Colin T. Wormwood Sr., owner of the former landmark Wormwood’s Restaurant in Saco’s Camp Ellis, died Wednesday after a period of declining health. He was 77.

He was remembered Thursday as a man who gave generously to the community.

A longtime resident of Camp Ellis, Wormwood spent his early years in Schenectady, New York, and attended schools there. He returned every summer to Camp Ellis, where his family operated a small pub and cafe beginning in 1944. At age 18, he was managing the bar. By his early 20s, Wormwood was running the restaurant for his mother.

His wife, Cindy Wormwood, of Saco said Thursday he did every job at the restaurant ranging from a dish washer to cook. She said he usually went to work around 3 a.m. to prep food for the day ahead. He picked the lobster meat by hand, cooked, and created the menu.

“He could do anything in the restaurant,” said his wife. “He was very creative. He had a great imagination about things he could do.”

Wormwood ran the restaurant for more than 50 years. Wormwood’s, which started as a small watering hole for local fishermen, grew into a 250-seat family destination known for its great food and atmosphere. Over the years, he expanded the restaurant several times, including the addition of a second floor. The Wormwoods held wedding and funeral receptions, Christmas parties and private gatherings.

The restaurant was a magnet for tourists. His wife said players from the New England Patriots and Boston Red Sox often frequented Wormwood’s. The late President George H.W. Bush also dined there.

“He drove his Secret Service people nuts because he wanted to sit in the middle of the room,” said his wife, noting the agents often had trouble finding seats near him. “The president would walk around and shake peoples hands and sign autographs.”

His wife noted a wall at the restaurant proudly displayed some autographed pictures of celebrity guests. She recalled the night that several taxicabs pulled up to the restaurant just before closing.

“About 30 people came in the door,” she said. “We already cut the staff and we were getting ready to clean up, but we let them in. You always let them in. Once we locked the doors, they told us who they were. They were the Moody Blues. They were nice as anything to wait on.”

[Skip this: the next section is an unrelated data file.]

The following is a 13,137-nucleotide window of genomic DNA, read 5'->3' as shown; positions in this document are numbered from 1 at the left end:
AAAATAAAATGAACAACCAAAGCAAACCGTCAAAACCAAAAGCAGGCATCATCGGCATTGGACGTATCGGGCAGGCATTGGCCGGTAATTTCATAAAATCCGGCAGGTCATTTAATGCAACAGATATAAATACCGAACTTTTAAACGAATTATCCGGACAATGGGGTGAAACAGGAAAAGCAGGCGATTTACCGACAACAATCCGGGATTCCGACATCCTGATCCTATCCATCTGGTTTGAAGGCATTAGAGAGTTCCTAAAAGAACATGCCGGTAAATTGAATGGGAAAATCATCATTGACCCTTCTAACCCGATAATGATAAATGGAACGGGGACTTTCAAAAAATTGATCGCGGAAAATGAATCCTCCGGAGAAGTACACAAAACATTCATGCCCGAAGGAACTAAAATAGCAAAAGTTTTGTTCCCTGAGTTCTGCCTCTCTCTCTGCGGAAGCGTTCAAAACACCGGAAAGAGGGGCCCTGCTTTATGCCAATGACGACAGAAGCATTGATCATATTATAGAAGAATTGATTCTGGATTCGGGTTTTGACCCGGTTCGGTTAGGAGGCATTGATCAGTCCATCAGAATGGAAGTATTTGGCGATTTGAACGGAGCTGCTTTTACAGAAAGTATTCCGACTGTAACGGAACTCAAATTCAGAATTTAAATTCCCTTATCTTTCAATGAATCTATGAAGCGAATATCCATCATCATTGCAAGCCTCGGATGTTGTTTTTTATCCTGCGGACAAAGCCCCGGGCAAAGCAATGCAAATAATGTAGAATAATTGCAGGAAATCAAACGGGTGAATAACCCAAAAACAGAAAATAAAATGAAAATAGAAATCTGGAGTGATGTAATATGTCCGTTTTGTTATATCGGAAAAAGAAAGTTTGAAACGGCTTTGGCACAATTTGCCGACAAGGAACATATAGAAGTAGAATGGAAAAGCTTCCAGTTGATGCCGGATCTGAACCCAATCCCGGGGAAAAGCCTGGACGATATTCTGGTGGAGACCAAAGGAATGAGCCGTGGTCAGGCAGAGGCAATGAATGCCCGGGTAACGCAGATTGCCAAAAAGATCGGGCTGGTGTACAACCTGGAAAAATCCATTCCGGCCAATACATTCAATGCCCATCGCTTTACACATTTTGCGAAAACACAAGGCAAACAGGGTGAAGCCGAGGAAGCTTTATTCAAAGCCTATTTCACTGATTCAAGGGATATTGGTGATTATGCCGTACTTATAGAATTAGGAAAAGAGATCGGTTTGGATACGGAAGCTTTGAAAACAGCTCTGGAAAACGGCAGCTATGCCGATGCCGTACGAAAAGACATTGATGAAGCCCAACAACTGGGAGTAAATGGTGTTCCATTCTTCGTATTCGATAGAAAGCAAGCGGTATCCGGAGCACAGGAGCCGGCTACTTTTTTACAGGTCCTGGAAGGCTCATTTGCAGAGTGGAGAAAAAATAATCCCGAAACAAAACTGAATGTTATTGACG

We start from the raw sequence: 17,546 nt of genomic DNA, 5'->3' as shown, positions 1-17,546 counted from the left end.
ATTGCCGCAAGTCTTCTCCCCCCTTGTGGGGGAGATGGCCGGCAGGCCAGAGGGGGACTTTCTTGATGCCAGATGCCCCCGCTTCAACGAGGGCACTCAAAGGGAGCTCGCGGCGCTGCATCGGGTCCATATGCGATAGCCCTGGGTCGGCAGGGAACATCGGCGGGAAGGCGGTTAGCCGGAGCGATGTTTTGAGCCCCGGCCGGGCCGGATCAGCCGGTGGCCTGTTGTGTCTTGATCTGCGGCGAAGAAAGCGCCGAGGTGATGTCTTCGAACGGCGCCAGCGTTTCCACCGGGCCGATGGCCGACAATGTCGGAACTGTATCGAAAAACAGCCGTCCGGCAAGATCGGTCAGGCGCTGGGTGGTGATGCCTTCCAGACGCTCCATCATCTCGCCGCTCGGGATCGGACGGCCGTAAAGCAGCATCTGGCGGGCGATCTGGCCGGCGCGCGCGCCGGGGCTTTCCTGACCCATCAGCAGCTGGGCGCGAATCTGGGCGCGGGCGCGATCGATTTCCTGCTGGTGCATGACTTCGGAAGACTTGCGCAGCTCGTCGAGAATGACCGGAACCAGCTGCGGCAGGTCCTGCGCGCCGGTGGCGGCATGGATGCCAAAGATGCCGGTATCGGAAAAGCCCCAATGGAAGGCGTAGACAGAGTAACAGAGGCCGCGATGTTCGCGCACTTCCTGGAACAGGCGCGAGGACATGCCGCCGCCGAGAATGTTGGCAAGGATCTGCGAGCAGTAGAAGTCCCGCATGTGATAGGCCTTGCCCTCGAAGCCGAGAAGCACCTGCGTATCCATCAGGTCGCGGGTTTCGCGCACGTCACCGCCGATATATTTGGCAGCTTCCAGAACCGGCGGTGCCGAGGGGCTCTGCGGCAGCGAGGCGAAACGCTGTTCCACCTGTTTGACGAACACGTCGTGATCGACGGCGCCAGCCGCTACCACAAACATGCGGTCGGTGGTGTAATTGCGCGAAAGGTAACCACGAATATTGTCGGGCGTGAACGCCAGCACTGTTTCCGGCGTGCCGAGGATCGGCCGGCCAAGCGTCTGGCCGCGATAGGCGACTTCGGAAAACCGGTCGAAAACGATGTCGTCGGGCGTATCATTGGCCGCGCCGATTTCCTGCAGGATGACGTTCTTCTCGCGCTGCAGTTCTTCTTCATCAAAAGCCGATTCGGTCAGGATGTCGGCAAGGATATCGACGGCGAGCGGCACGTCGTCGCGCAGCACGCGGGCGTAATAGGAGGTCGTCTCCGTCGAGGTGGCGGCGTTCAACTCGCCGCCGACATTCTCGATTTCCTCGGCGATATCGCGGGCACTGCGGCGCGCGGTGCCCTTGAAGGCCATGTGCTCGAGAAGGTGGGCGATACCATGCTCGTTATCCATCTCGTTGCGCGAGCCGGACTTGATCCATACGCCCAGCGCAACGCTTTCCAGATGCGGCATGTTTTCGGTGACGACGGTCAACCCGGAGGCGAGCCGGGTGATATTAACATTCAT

Over the years, Wormwood hired many young people in the Camp Ellis neighborhood. His wife said he was a great mentor and counseled many of them. She recalled one young man, who struggled with substance use. She said her husband intervened and got him some help. He went on to join the Coast Guard and became an officer.

“He would find ways to counsel kids and help them get back on their feet,” his wife said. “He was great. He really was.”

Wormwood and his wife lived across the street from the restaurant. On Christmas Eve, they would have celebrated their 24th wedding anniversary. It was the second marriage for both. She said they met when they were 16 years old.

“My father had a hit list of all the boys in the area he didn’t want me dating. Colin was on the top of the list,” she said, laughing.

She said they went their separate ways and reconnected later in their lives. She waitressed at the restaurant and so did all of her kids.

“My kids loved him,” she said. “We had a wonderful life together. We marched to the beat of the same drum.”

In addition to her children, he leaves a son, Colin Wormwood Jr. of Saco.

Wormwood had a passion for golf. He was the first member to join Dunegrass Country Club in Old Orchard Beach when it opened in 1998. He was a fixture at the golf course, where he played and sponsored many golf tournaments over the years.

“Everyone loved him at the golf course,” his wife said.

Wormwood sold the restaurant in 2013 and it has since been torn down. His wife said he suffered a stroke four years ago and had health issues since then.

“It’s very, very sad,” she said. “He was one of a kind.”


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